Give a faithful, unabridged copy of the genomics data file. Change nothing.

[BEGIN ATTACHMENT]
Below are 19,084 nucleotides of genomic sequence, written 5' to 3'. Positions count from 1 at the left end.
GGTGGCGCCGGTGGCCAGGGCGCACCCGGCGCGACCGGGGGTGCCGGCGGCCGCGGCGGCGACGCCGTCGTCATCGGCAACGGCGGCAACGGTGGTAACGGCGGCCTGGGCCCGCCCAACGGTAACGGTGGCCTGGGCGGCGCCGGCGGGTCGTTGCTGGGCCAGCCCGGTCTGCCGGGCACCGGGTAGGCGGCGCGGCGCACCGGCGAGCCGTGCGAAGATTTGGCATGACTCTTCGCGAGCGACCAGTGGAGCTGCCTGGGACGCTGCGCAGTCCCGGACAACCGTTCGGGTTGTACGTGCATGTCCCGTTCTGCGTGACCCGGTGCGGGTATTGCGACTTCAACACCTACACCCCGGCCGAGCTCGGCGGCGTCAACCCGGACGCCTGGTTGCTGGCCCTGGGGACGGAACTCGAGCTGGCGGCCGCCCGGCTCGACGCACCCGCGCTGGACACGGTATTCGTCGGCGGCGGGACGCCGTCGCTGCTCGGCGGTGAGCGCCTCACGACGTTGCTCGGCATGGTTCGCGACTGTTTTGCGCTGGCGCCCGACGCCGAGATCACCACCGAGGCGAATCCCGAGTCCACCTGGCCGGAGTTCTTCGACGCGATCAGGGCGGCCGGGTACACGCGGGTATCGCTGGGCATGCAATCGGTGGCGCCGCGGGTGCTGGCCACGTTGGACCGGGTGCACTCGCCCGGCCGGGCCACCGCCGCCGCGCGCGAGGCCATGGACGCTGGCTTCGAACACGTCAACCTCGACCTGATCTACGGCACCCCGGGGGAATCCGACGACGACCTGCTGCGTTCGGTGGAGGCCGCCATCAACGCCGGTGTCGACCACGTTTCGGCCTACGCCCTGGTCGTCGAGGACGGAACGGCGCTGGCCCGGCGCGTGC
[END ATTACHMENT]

Below are 19,084 nucleotides of genomic sequence, written 5' to 3'. Positions count from 1 at the left end.
GGTGGCGCCGGTGGCCAGGGCGCACCCGGCGCGACCGGGGGTGCCGGCGGCCGCGGCGGCGACGCCGTCGTCATCGGCAACGGCGGCAACGGTGGTAACGGCGGCCTGGGCCCGCCCAACGGTAACGGTGGCCTGGGCGGCGCCGGCGGGTCGTTGCTGGGCCAGCCCGGTCTGCCGGGCACCGGGTAGGCGGCGCGGCGCACCGGCGAGCCGTGCGAAGATTTGGCATGACTCTTCGCGAGCGACCAGTGGAGCTGCCTGGGACGCTGCGCAGTCCCGGACAACCGTTCGGGTTGTACGTGCATGTCCCGTTCTGCGTGACCCGGTGCGGGTATTGCGACTTCAACACCTACACCCCGGCCGAGCTCGGCGGCGTCAACCCGGACGCCTGGTTGCTGGCCCTGGGGACGGAACTCGAGCTGGCGGCCGCCCGGCTCGACGCACCCGCGCTGGACACGGTATTCGTCGGCGGCGGGACGCCGTCGCTGCTCGGCGGTGAGCGCCTCACGACGTTGCTCGGCATGGTTCGCGACTGTTTTGCGCTGGCGCCCGACGCCGAGATCACCACCGAGGCGAATCCCGAGTCCACCTGGCCGGAGTTCTTCGACGCGATCAGGGCGGCCGGGTACACGCGGGTATCGCTGGGCATGCAATCGGTGGCGCCGCGGGTGCTGGCCACGTTGGACCGGGTGCACTCGCCCGGCCGGGCCACCGCCGCCGCGCGCGAGGCCATGGACGCTGGCTTCGAACACGTCAACCTCGACCTGATCTACGGCACCCCGGGGGAATCCGACGACGACCTGCTGCGTTCGGTGGAGGCCGCCATCAACGCCGGTGTCGACCACGTTTCGGCCTACGCCCTGGTCGTCGAGGACGGAACGGCGCTGGCCCGGCGCGTGC